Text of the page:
"A therapist who understands some of the orphanage factors and what the expectations are can evaluate these children. Then, if there is a problem, they'll know the areas that really need help. It's great if you can establish a baseline," she said.
If a parent suspects a young toddler is struggling, Dr. Hough will conduct an evaluation. Children under 3 generally have limited expressive vocabularies in their native language. In fact, international adoptees lose their native expressive language quickly, often within the first three to six months after adoption. Conversely, comprehension skills appear to be retained for a longer period of time.
"There is little motivation to continue to use native language with little or no assistance from the adoptive parents," she said. A period of silence often occurs during this time of transition.
Clinicians should keep a few points in mind when assessing a child adopted internationally:
"Dynamic assessments, which look at the child's ability to learn something new, should be considered in this case," said Dr. Hough.
Examples include non-word repetition tasks and natural language samples. Using spontaneous conversation during the assessment also will help clinicians reach an understanding of a child's capabilities.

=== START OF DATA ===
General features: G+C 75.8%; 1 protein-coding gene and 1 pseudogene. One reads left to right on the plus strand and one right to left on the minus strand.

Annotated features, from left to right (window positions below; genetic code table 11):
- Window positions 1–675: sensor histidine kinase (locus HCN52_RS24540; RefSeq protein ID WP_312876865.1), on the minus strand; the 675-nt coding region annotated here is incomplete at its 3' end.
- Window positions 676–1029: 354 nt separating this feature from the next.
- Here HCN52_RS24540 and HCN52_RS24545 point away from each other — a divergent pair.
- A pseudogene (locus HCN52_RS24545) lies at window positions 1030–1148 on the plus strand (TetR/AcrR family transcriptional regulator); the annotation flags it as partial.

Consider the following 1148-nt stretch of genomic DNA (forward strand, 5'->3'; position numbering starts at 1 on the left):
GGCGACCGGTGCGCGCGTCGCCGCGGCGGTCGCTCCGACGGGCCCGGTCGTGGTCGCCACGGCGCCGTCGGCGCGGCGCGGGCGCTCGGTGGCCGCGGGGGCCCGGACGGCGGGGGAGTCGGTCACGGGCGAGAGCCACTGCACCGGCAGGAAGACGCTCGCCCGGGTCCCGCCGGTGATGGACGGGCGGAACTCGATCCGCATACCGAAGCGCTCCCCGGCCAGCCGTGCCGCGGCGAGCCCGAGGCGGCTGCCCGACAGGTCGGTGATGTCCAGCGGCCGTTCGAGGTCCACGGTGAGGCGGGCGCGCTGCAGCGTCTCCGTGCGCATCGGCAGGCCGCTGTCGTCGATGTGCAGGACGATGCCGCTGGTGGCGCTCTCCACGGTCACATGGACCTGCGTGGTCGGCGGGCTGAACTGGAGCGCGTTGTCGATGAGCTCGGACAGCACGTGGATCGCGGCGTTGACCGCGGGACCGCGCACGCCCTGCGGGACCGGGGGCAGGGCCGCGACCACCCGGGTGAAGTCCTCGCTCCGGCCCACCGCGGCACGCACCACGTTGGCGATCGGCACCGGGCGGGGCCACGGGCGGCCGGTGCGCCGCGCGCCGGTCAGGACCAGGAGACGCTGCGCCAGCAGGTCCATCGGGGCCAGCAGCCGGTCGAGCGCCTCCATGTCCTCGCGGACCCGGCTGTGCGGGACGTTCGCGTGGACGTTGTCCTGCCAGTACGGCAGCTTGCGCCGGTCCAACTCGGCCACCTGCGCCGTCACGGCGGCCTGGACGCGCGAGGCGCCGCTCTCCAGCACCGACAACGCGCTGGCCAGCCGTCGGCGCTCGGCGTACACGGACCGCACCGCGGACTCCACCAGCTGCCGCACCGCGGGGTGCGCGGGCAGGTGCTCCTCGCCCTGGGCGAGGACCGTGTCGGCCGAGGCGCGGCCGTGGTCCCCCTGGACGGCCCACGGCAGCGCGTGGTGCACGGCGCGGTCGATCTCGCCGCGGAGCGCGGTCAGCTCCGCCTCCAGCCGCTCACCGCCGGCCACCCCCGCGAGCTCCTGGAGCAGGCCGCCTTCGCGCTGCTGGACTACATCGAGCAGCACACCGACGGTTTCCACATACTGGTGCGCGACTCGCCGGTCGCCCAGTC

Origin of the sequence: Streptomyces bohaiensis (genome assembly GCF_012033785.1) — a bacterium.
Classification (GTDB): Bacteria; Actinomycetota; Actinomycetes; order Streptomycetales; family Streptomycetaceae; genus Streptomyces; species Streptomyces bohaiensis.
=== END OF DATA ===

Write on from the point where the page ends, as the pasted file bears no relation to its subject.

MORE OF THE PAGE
Speech-language pathologists should examine adoptees when they first arrive at school to make sure they're on target and set up a screening or referral system in second or third grade to make sure they have the ability to deal with the more abstract aspects of language.
Classroom teachers need to be aware of warning signs and bring them to the attention of the clinician. When appropriate, speech-language pathologists can place students in social skills groups or facilitate interactions with other children.
It's crucial to note that children adopted from orphanages are not learning English as a second language ( ESL ). The term "abrupt language switch" is applied to these children because they must abruptly halt their current language development and immediately start learning a new language.
"They start out monolingual, are switched over abruptly and without warning, and then become monolingual again," Dr. Hough explained. "Many times people try to treat them as if they're ESL , but the pattern for language acquisition is very different."
ESL students have families that support them in their first language by interpreting and teaching them new words. This typically is not the case for parents of international adoptees. However, the parents are very much tuned in to their child's needs.